[00:22:57] Jan Griffiths: If I personally had a $25,000 EV option available to me right now. Under the Tesla brand, I would take it. I don't know that I trust the Chinese brand yet. The only thing I've seen with BYD is I see the BYD buses every time I go to Amsterdam through Schiphol to get to Wales. But other than that, the brand doesn't resonate with me yet, but Tesla has established a brand that is clearly at the forefront of the EV space. So yes, would I do that? Absolutely. And I'm sure there are a lot of people that would feel the same way, right?
[00:23:32] Tu Le: And you make a great point. The Chinese EV companies, which generally speaking, I talk to fairly regularly. They know that it's a long commitment and long haul for the European and American consumers to really create that awareness and build that trust. They're ready and willing to make those commitments. Because again, we're talking 15 million vehicles, talking 11 and a half million, 12 million vehicles. And so, they see, and they realize that they need to create that awareness and build that trust. In the short term in the United States, because we're going to elect a US President this year, I think they're wait and see on that. But that's not to say that they're not doing anything because you see them entering Mexico. This not fear-mongering; this is reality. Now, what do we do? This is what leaders do. And it pains me because I get pushed back, X CEO, because I won't name particular CEOs, but X CEO or Y CEO, you can't blame them for this or that; they get paid tons of money. It's their responsibility to see around corners. The team that got you in the mess, Wall Street, shareholders believe they can get you out of the mess? I'm not saying there needs to be wholesale changes on all these OEM and Tier One management teams, but if we're going to go direct to consumer, who's leading that? People to have no experience because, again, the rank and file, hiring a bunch of software developers at the staff level, analysts, associate, senior dev level, they're not decision-makers.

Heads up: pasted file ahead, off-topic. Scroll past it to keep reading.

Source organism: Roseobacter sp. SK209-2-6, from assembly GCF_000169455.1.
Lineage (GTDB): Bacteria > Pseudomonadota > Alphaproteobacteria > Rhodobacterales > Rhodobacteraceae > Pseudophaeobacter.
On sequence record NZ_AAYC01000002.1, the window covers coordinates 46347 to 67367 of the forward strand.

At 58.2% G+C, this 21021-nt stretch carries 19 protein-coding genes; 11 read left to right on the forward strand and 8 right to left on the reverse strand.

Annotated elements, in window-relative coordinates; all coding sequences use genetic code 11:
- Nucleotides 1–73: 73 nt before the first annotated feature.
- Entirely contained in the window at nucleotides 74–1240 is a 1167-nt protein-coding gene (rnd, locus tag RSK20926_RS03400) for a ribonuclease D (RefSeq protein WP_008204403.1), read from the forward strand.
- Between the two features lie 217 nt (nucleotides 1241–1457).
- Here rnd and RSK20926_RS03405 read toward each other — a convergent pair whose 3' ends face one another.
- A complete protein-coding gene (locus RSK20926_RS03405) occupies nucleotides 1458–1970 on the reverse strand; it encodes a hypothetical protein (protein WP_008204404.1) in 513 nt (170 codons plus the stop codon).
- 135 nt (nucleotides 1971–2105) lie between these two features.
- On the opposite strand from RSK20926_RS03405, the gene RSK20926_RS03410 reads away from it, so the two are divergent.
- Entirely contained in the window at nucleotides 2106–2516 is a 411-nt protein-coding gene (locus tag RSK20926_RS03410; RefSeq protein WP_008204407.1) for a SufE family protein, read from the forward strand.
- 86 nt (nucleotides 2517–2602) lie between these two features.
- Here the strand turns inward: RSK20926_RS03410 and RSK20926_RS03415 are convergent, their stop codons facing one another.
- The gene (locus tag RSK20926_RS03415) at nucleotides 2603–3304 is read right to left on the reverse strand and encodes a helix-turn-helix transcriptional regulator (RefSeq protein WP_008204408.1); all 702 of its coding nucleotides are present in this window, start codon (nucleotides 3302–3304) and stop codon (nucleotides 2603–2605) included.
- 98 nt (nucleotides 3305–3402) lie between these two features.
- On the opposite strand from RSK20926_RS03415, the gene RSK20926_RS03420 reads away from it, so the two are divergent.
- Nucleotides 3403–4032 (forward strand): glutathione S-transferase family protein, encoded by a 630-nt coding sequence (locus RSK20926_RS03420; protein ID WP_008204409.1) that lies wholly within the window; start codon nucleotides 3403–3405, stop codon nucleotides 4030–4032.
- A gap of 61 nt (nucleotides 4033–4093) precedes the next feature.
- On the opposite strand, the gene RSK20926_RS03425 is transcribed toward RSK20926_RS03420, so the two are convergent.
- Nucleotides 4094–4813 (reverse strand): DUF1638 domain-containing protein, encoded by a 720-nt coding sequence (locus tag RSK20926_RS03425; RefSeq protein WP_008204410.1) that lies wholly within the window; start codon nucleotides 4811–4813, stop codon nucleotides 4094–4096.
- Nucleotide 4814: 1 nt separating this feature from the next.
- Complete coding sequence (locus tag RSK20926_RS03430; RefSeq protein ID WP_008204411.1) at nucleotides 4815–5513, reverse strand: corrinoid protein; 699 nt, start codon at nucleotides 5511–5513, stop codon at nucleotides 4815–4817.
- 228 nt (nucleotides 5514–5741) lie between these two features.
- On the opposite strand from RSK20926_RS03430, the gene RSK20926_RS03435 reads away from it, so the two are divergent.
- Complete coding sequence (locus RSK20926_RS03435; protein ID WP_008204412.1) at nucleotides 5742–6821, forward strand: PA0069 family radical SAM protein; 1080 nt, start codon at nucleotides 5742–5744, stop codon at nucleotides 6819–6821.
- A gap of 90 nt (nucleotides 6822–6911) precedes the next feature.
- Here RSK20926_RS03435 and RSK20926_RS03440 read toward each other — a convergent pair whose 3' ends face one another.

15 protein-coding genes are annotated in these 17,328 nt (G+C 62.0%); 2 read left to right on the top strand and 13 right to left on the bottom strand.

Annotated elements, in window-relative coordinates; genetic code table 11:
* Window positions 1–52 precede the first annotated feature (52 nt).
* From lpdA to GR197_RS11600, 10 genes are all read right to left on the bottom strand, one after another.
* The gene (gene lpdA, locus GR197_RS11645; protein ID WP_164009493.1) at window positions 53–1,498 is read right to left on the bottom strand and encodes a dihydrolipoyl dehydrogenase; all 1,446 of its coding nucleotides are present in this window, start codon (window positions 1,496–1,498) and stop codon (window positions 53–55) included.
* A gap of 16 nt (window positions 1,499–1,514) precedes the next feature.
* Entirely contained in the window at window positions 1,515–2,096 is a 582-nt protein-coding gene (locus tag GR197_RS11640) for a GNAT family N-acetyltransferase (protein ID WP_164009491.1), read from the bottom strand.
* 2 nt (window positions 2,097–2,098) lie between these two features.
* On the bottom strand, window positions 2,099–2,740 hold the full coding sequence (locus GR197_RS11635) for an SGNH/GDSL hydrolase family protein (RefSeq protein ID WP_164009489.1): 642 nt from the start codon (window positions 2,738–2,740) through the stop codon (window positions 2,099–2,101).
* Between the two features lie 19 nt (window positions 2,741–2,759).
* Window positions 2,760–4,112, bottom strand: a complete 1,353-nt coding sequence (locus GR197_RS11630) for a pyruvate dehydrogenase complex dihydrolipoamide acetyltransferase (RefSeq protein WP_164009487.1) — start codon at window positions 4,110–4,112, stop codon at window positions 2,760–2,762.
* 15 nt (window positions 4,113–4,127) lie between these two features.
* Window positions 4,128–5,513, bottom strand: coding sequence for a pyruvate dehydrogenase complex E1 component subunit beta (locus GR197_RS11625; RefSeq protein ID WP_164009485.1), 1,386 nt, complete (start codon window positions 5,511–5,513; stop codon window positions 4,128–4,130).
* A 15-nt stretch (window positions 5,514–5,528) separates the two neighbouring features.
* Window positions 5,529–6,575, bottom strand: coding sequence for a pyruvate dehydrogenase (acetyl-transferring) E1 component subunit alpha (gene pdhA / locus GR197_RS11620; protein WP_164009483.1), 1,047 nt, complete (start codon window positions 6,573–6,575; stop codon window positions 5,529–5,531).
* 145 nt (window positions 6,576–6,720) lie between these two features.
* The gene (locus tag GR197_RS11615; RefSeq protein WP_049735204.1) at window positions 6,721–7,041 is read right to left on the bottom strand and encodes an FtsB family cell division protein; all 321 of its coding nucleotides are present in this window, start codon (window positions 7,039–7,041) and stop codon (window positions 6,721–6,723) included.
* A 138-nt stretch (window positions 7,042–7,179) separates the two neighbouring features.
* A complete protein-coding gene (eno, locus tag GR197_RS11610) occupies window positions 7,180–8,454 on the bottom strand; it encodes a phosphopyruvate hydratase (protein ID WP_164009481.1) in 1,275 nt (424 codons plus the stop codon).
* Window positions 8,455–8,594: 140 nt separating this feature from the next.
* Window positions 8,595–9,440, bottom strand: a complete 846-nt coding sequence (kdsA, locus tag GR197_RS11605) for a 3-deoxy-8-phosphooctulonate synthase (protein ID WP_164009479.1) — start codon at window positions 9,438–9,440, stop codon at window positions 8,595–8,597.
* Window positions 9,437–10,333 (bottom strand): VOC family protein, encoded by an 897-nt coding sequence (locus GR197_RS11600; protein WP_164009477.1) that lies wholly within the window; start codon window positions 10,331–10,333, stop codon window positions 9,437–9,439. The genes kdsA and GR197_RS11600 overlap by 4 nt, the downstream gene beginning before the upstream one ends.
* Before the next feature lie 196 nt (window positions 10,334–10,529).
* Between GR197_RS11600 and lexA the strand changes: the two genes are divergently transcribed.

[00:25:07] Jan Griffiths: I was thinking about this hiring software engineers and I'm picturing resumes going through the typical process in automotive and then going through the salary banding structure. And let's say you might have a genius software engineer in California, genius. And the kid's 22, right? And then going through HR and they're going, "Oh no, they've got to have five years experience before we can move them to this band," and the kid in the meantime is like, "See ya, I'm off to some other industry," and he gets paid a half a million dollars. I could just see that happening.